Science for Life seminars – Campus Solna: Johannes Söding


Tuesday, June 4 at 15:00

Prof. Johannes Söding

Max Planck Institute for Biophysical Chemistry, Germany

After his PhD and postdoc in experimental physics and a 3 year stint at a consulting company, Johannes started as staff scientist with A. Lupas in Tuebingen in 2002, working on protein evolutin and structure prediction. He startet his own group in 2007 in Munich, and since 2014 is a group leader for Quantitiative Biology and Bioinformatics at the Max-Planck institute in Goettingen.

Title: Bioinformatics tools for the age of metagenomics 

Metagenomics allows us to study microbes and phages in their natural environment without the need for cultivation. It is revolutionizing our understanding of the impacts of our gut microbiomes on our healt and the biochemical and geological processes that microbes catalyse in the environment. However, the deluge of data is challenging previous analysis tools, and the analysis of metagenomic datasets is now the main time and cost bottleneck. We present three methods that together allow us to move from an experiment-by-experiment analysis to large-scale analyses of thousands of metagenomic datasets. I will explain the critical ideas leading to the success of the presented methods, in particular the design goal to maximize the utilisation of information and how to reduce runtime complexity in sequence clustering from quadratic to linear.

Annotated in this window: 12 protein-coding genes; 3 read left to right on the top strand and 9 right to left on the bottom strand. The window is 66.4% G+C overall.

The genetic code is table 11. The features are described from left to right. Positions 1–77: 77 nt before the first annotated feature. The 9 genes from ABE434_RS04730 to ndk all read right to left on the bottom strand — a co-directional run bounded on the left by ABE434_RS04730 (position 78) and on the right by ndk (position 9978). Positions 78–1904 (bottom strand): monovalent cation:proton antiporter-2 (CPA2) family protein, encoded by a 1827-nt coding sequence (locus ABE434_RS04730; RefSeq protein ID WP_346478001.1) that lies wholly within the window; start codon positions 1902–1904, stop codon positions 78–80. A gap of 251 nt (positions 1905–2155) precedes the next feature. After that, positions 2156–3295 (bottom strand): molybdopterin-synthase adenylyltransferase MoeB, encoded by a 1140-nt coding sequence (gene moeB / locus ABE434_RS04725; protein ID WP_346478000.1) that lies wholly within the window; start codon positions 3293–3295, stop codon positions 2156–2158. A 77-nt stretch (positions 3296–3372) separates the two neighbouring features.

[1] Steinegger M and Söding J. MMseqs2 enables sensitive protein sequence searching for the analysis of massive data sets. Nature Biotechnology (2017). https://doi.org/10.1038/nbt.3988 
[2] Steinegger M and Söding J. Clustering huge protein sequence sets in linear time. Nature Communications (2018). https://www.nature.com/articles/s41467-018-04964-5
[3] Steinegger M, Mirdita, and Söding J. Protein-level assembly increases protein sequence recovery from metagenomic samples manyfold. Nature Methods (accepted). https://doi.org/10.1101/386110
Host: Arne Elofsson